Yes, everyone’s heard or read what Bill Gates said. What I haven’t heard is an understandable explanation of what he would replace it with. That might be unfair to Mr. Gates, as what I’ve read over and over is that same passage that you quote. No doubt he went on with a prescription of some sort, and I just haven’t seen that. Without that prescription, his observations read sort of like a Trudy Rubin column — all gloom and doom diagnosis, with no hope of a cure offered. (I often joke with Mike Fitts, who edits our op-ed page, that every Rubin column could have the same headline: “We’re all gonna die!”)
    But everyone seems very impressed with Mr. Gates’ profundity on this issue. That includes Inez Tenenbaum, who brought up Mr. Gates as an example of someone who’s doing what she proposes to do when she gets out of office — lobbying for reform from the private sector.

  5. David

    Free market forces are the one thing that can have a very positive impact on improvement in public education. That is one of the reasons I like vouchers and school choice efforts. Gates was pretty direct, even brutal, in his talk to the Education Summit. But, he did get applause. I would guess that if he gave that same speech to all the SC School Superintendents and principals, the result would be the opposite. It’s a complex set of problems and deep rooted ones at that. Inez was right on when she said things won’t change until the public demands it. I for one think that someday the public will demand real change, and may get it.

  6. Mark Whittington

    Hello All,
    I probably will not be able to participate on this blog until later this week when I return from a business trip. I’m curious though, in your opinion (in your best possible world) what would your particular brand of education reform accomplish if it worked perfectly? What’s the goal that we need to achieve to make the society better?

  7. John Warner

    The mistake you and others make is thinking about this as replacing one type of school with another. What we need to do is replace the existing system with a different culture – the kind of highly entrepreneurial culture that created a Bill Gates to begin with. Not a system where all decisions are made at the top, but a system where thousands of talented and innovative educators are experimenting with new ways of reaching students not well served by the system today. Today we’re making incremental improvements, and that is good but not sufficient to make the progress we need. There is no way an educational Bill Gates could emerge because there is no vehicle for them to pursue truely innovative ideas.

  8. Brad Warthen

    John, the entrepreneurial culture you envision is politically impossible. You know why? Because politicians and their constituents are extremely jealous of every tax dollar, and they absolutely refuse to TRUST educators. Therefore we get rigid standards, tests, measurements and controls that force everyone to follow certain patterns. This is true on the state and the federal level. Both the Education Accountability Act and No Child Left Behind are ways of insisting that everyone meet certain uniform standards (although NCLB leaves each state to choose its own standards, which hurts SC because through the EAA, we adopted tougher standards than most states, so when we are judged by how well all students — and that includes special ed and children who don’t yet speak English — in the state do by the state’s standards, we look worse than other states).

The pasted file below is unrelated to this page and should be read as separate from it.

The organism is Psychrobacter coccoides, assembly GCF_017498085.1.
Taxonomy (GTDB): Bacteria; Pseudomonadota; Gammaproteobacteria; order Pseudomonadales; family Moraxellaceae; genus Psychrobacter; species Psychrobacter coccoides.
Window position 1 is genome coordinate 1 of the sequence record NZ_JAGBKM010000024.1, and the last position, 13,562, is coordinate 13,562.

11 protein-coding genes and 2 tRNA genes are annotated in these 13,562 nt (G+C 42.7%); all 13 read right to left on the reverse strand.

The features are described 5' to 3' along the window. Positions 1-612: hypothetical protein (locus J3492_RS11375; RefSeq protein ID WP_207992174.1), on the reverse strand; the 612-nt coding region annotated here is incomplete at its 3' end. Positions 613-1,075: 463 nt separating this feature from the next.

Everything I’ve seen in my career about the politics of public education indicates that the state will never hire teachers, give them resources, and say, “Go to town; be creative!”
    Everything about our political culture pushes — and pushes hard — in the opposite direction. And all because of a lack of TRUST.

  9. John Warner

    I have been talking to people about this for a long time too. I absolutely agree with you that, “Everything about our political culture pushes — and pushes hard — in the opposite direction. And all because of a lack of TRUST.”
    There is the trust factor you mentioned, not trusting educators. There is a lack of trust of parents to make the right decisions. There is also a serious lack of trust among minorities, especially older minorities, who have historical experience that honed their instincts to be wary. There are a large segment of people who are cynical in general and don’t trust anyone else, especially those in government. Some of our leading politicians in the state have made an art form out of tapping into this latent cynicism.
    In a flat world, only innovation can keep us globally competitive. Public education needs to be a part of that culture. Somehow, we need to find a leader in this state who can empower people to begin to create a culture of innovation.
    Dick Riley brought enlightened leadership to public education 25 years ago. And Carroll Campbell brought it to economic development 15 years ago. Without the next strong leader, it will be difficult for us to make significant progress.

  10. John Warner

    By the way, you don’t get Bill Gates by hiring him, giving him resources, and saying, “Go to town; be creative!”
    When customers have resources, then Bill Gates is creative and customers hire him.
    The sequence is critical to innovation. That’s how outstanding entrepreneurs are born.

  11. Emily and Wiley Cooper

    Yes, we’re ready. In fact, we’ve already started. We showed “Corridor of Shame” at College Place UMC, e-mailed our legislators, and meet this week in Dillon County to select a small work project.
    We don’t expect to make a dent with a weekend workteam, but we do hope the work will be noticed so that legislators have some small embarrassment for not bringing our schools up to standard.